UPMC East: A hospitable hospital

Luis Fábregas
| Friday, June 1, 2012, 8:47 p.m.

Seconds after you walk into the cafeteria of the soon-to-open UPMC East in Monroeville, you can smell the flatbread pizza baking in a brick oven.

Although not a huge oven by any means, its mere existence is sure-fire proof that food will play a key role in the $250 million hospital. How many brick ovens have you seen in a hospital?

The emphasis on food will extend to the experience of hospitalized patients. They'll be able to get fresh-fruit smoothies, made-to-order omelettes or a bowl of soup by calling a room-service hot line.

If UPMC East sounds a lot like a hotel, that's because the health system's management wants it to be that way. UPMC East is the first of the network's hospitals to have a hospitality services department. You read it right -- hospitality, a term usually reserved for cruise lines and the tourism industry.

The department's director, Randi Weir, is a pleasant, longtime UPMC employee who didn't mind when, in the middle of a nice conversation about pizzas and fresh sandwiches, I asked who pays for the smoothies, the smiling concierge and the built-in hair dryers in patients' rooms.

"People absolutely should question the cost," she told me. "It's one of the most expensive industries in our country, so it's important to ask if they are getting the value for their money that they're spending."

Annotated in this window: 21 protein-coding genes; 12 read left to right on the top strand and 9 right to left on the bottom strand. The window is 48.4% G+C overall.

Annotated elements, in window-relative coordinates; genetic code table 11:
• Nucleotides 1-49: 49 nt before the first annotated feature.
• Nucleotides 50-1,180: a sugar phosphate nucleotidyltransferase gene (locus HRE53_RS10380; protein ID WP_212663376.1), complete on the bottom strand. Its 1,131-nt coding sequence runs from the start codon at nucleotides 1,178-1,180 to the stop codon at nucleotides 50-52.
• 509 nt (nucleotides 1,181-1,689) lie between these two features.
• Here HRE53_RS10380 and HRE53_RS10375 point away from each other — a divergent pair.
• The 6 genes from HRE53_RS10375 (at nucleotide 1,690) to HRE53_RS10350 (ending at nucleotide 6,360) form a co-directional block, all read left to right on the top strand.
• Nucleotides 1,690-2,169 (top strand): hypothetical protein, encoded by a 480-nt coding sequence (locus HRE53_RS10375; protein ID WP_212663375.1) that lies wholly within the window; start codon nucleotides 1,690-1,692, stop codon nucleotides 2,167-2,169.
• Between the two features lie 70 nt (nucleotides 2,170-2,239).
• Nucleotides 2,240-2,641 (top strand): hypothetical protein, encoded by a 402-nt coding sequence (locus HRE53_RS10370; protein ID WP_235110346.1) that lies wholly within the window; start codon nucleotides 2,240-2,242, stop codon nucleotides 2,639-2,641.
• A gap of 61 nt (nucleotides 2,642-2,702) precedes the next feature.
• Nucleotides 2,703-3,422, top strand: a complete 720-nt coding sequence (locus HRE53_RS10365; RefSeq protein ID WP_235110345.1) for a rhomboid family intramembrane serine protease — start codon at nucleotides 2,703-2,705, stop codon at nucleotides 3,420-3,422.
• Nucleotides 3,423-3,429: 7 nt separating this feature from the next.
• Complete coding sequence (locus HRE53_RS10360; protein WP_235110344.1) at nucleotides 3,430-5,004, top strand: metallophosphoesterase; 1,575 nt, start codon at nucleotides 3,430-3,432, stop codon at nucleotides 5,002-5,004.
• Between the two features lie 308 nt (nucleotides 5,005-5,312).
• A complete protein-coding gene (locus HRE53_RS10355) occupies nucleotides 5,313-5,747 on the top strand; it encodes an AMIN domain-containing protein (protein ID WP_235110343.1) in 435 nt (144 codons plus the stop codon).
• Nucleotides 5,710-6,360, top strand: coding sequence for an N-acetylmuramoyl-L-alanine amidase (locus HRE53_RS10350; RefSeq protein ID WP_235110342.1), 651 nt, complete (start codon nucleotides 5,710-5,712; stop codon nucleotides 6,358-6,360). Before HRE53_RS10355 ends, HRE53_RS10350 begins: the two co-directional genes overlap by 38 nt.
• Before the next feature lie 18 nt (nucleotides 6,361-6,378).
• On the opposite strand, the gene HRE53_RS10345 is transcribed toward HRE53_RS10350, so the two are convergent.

Not surprisingly, Weir said patients demand the amenities and good food. They say so when they fill out patient-satisfaction surveys that management carefully reviews. For some people, it turns out life-changing medicine isn't enough.

"We can give the best clinical care in the world but if we're not kind and caring and compassionate while we're doing it, people will notice, and they'll overlook all the great technical skills that we have just because we've not been nice to them," Weir said.

I've heard similar comments from nurses who work with patients.

A few weeks ago, I met with a group of them, and they shared stories about disgruntled patients who complained incessantly about cold hospital meals and "mystery meat." Even if the hospital saves someone's life, a bad meal or a grumpy nurse can be a deal breaker.

"No one worries about the price tag, and that's a big problem," one of the nurses told me.

Administrators and doctors at UPMC East told me during a media tour that their new hospital, though stylish and sparkling, isn't over the top. And those hair dryers? They cost a mere $28 each.

One thing will not change at UPMC East: those dreaded, see-through patient gowns.

"...Unfortunately, patient gowns are patient gowns," Weir said.

Just wait. Surely UPMC will come up with a fancy alternative.

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